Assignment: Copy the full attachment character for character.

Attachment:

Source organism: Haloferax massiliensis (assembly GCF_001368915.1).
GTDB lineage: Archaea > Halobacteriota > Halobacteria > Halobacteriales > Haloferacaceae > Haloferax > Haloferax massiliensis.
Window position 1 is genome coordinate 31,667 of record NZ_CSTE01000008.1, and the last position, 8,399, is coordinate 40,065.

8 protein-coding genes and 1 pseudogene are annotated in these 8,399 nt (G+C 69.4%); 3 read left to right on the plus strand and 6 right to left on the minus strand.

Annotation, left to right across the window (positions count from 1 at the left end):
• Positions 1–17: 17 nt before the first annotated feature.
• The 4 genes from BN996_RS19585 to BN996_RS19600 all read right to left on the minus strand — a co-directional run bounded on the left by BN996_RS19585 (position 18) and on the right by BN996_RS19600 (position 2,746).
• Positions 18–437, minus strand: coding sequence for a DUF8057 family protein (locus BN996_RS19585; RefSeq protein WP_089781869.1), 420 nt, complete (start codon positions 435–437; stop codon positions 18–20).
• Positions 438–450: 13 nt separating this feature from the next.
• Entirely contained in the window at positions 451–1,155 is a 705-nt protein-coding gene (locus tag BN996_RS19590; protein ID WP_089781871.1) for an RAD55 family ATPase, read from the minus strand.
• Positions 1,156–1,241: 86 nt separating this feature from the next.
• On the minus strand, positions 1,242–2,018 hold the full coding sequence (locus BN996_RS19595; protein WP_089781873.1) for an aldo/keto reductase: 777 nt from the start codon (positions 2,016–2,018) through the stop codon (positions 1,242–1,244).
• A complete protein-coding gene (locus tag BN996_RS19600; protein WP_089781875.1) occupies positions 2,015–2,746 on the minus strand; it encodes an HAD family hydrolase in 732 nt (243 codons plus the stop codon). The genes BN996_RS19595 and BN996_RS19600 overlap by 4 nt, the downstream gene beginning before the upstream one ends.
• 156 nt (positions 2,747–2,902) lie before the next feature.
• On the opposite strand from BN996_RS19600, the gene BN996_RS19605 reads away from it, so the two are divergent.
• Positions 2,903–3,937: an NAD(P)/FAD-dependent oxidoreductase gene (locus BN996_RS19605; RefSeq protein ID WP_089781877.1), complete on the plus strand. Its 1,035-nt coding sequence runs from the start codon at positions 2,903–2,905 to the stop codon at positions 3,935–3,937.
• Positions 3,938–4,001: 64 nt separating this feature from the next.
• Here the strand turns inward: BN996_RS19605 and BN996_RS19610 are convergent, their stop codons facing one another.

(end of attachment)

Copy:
Source organism: Haloferax massiliensis (assembly GCF_001368915.1).
GTDB lineage: Archaea > Halobacteriota > Halobacteria > Halobacteriales > Haloferacaceae > Haloferax > Haloferax massiliensis.
Window position 1 is genome coordinate 31,667 of record NZ_CSTE01000008.1, and the last position, 8,399, is coordinate 40,065.

8 protein-coding genes and 1 pseudogene are annotated in these 8,399 nt (G+C 69.4%); 3 read left to right on the plus strand and 6 right to left on the minus strand.

Annotation, left to right across the window (positions count from 1 at the left end):
• Positions 1–17: 17 nt before the first annotated feature.
• The 4 genes from BN996_RS19585 to BN996_RS19600 all read right to left on the minus strand — a co-directional run bounded on the left by BN996_RS19585 (position 18) and on the right by BN996_RS19600 (position 2,746).
• Positions 18–437, minus strand: coding sequence for a DUF8057 family protein (locus BN996_RS19585; RefSeq protein WP_089781869.1), 420 nt, complete (start codon positions 435–437; stop codon positions 18–20).
• Positions 438–450: 13 nt separating this feature from the next.
• Entirely contained in the window at positions 451–1,155 is a 705-nt protein-coding gene (locus tag BN996_RS19590; protein ID WP_089781871.1) for an RAD55 family ATPase, read from the minus strand.
• Positions 1,156–1,241: 86 nt separating this feature from the next.
• On the minus strand, positions 1,242–2,018 hold the full coding sequence (locus BN996_RS19595; protein WP_089781873.1) for an aldo/keto reductase: 777 nt from the start codon (positions 2,016–2,018) through the stop codon (positions 1,242–1,244).
• A complete protein-coding gene (locus tag BN996_RS19600; protein WP_089781875.1) occupies positions 2,015–2,746 on the minus strand; it encodes an HAD family hydrolase in 732 nt (243 codons plus the stop codon). The genes BN996_RS19595 and BN996_RS19600 overlap by 4 nt, the downstream gene beginning before the upstream one ends.
• 156 nt (positions 2,747–2,902) lie before the next feature.
• On the opposite strand from BN996_RS19600, the gene BN996_RS19605 reads away from it, so the two are divergent.
• Positions 2,903–3,937: an NAD(P)/FAD-dependent oxidoreductase gene (locus BN996_RS19605; RefSeq protein ID WP_089781877.1), complete on the plus strand. Its 1,035-nt coding sequence runs from the start codon at positions 2,903–2,905 to the stop codon at positions 3,935–3,937.
• Positions 3,938–4,001: 64 nt separating this feature from the next.
• Here the strand turns inward: BN996_RS19605 and BN996_RS19610 are convergent, their stop codons facing one another.